Peggy Heller (Judy Geeson) has just been married this past week to Robert (Ralph Bates), who is about to take up a new post at a private school for boys out in the countryside. But Peggy has had her problems, suffering a nervous breakdown six months ago, and though she thinks she is over it her psychiatrist is not so sure. Nevertheless, as she discusses her plans with her landlady (Gillian Lind) she grows in confidence, feeling a fresh start is ideal for her, and it's all going very well in her mind until she is left alone to pack, when suddenly there is a black-clad figure behind her, grabbing her around the neck until she is able to wrench off his false arm. But then she is hit on the back of the head, knocking her out - what's going on?
It's not the one armed man who caused Dr Richard Kimble so much grief in long-running television series The Fugitive, though director Jimmy Sangster's script, with help from Michael Syson, appears to have the same jumping off point, as what this was more indebted to was the French classic Les Diaboliques. There were a whole rash of these imitators produced in the wake of the Henri-Georges Clouzot suspense thriller, though the most obvious connection, the setting of a rundown boys' school, was actually dreamt up ten years later for the screenplay had been sitting around in the vaults of Hammer studios for a while until a method was found to bring it to the screen. The results arrived just as the company was beginning to struggle in the marketplace.
Fear in the Night did nothing to improve their fortunes, but it received fair reviews and those who did see it found it satisfying, if a shade modest. Geeson was a decent damsel in distress, if playing out the even by then overfamiliar "they won't believe me!" role where you could pretty much anticipate that her apparent hallucinations where she is attacked by the one armed man can be confirmed as the real deal well before the end of the movie. Once Peggy accompanies Robert to the school, she likes the Tudor house they are moving into, but has her doubts about the larger building where the boys are, mostly because there are no boys to be seen, though they are heard, leading to perhaps one too many sequences of Geeson wandering around.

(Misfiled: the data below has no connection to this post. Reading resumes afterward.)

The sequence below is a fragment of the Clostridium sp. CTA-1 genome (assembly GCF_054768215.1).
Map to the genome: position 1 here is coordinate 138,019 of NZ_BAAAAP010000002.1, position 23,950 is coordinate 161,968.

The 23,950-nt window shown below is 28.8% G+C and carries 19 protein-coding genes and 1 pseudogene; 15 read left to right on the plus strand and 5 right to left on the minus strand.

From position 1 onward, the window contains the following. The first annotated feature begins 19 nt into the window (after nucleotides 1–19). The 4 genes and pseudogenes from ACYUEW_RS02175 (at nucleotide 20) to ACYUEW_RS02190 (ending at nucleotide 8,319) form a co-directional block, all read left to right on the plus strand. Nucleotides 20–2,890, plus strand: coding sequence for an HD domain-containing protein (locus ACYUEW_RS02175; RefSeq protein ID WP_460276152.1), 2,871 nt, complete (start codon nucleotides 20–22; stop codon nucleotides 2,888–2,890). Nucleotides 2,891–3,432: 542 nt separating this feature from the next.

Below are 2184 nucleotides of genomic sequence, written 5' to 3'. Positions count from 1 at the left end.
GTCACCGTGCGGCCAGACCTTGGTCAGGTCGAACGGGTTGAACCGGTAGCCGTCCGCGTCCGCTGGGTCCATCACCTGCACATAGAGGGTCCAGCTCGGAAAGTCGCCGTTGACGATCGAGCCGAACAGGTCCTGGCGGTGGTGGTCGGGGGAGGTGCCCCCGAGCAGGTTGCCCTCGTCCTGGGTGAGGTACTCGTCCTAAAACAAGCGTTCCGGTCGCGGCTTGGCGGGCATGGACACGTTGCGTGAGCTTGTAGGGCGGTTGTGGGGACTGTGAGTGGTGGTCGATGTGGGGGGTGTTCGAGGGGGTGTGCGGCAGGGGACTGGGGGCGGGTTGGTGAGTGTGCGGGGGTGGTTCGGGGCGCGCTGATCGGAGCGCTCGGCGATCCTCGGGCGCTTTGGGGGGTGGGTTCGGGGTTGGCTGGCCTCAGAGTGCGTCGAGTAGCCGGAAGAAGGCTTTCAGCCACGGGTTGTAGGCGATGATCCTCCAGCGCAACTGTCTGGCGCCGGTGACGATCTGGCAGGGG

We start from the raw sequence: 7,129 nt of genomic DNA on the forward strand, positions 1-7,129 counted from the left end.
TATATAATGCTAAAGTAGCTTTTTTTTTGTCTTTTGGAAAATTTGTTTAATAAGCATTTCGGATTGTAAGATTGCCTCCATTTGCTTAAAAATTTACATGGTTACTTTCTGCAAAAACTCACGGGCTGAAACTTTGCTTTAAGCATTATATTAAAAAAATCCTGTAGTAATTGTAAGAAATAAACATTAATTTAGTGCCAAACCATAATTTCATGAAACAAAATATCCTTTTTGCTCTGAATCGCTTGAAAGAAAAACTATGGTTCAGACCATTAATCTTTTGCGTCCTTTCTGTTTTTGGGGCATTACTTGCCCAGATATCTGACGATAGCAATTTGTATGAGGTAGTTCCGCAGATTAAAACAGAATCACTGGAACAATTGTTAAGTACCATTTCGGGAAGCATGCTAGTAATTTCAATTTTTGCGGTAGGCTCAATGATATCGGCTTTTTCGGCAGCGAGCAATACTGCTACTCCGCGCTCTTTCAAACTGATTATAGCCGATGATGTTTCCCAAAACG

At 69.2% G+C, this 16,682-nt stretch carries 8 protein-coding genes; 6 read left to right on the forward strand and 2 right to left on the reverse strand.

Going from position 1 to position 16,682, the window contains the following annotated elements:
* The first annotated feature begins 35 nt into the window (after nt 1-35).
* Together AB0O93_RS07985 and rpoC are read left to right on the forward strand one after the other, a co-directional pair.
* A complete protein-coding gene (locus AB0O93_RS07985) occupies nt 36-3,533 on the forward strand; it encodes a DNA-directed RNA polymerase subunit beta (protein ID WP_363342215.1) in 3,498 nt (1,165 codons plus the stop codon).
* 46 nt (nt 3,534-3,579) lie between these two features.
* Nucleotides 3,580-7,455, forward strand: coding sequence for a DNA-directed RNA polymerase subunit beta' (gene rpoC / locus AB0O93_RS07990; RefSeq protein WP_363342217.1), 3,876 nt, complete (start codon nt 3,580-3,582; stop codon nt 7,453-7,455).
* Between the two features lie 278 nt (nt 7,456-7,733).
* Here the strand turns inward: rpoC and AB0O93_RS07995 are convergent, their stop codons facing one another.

And getting spooked in the process, as there was a neat atmosphere of eeriness, especially when Peter Cushing's apparently avuncular headmaster shows up, the only member of staff Peggy meets aside from her husband of course. One scene where he unties the headscarf with what turns out to be a prosthetic arm is patently designed to set alarm bells ringing in the minds of the audience, and is notably effective for that as well, but Cushing had by this point played so many horror characters both on the side of good and backing evil that you're not sure how to read his actions. Could he be the attacker? Or is that too blatant an attempt to fool us? Or could that be what we're supposed to think? And so on, leaving you either second-guessing the plot or going with the flow.
Either way, Fear in the Night was enjoyable if unavoidably minor in its ambitions - this was not going to make the major impact the French film had, and was too clearly a follower rather than a leader, which was a pity considering Hammer in its heyday was blazing a trail for horror and thriller filmmaking. At this point it was making far more profits from its sitcom adaptations, and you couldn't cast Peter Cushing in one of those, though aptly Ralph Bates, who the studio were pinning their hopes on as their next big star, went on to find great success in just that comedy medium the next decade with Dear John. The other significant cast member was Joan Collins, here trying out her flair for bitchy characters which in the same decade as Bates found a new lease of life, netted her an absolute fortune on American television. She is introduced shooting a rabbit Peggy has been admiring in the forest, which should tell you all you need to know. As it was, it wouldn't be anyone's favourite Hammer movie, but Sangster served up a reasonable diversion. Music by John McCabe.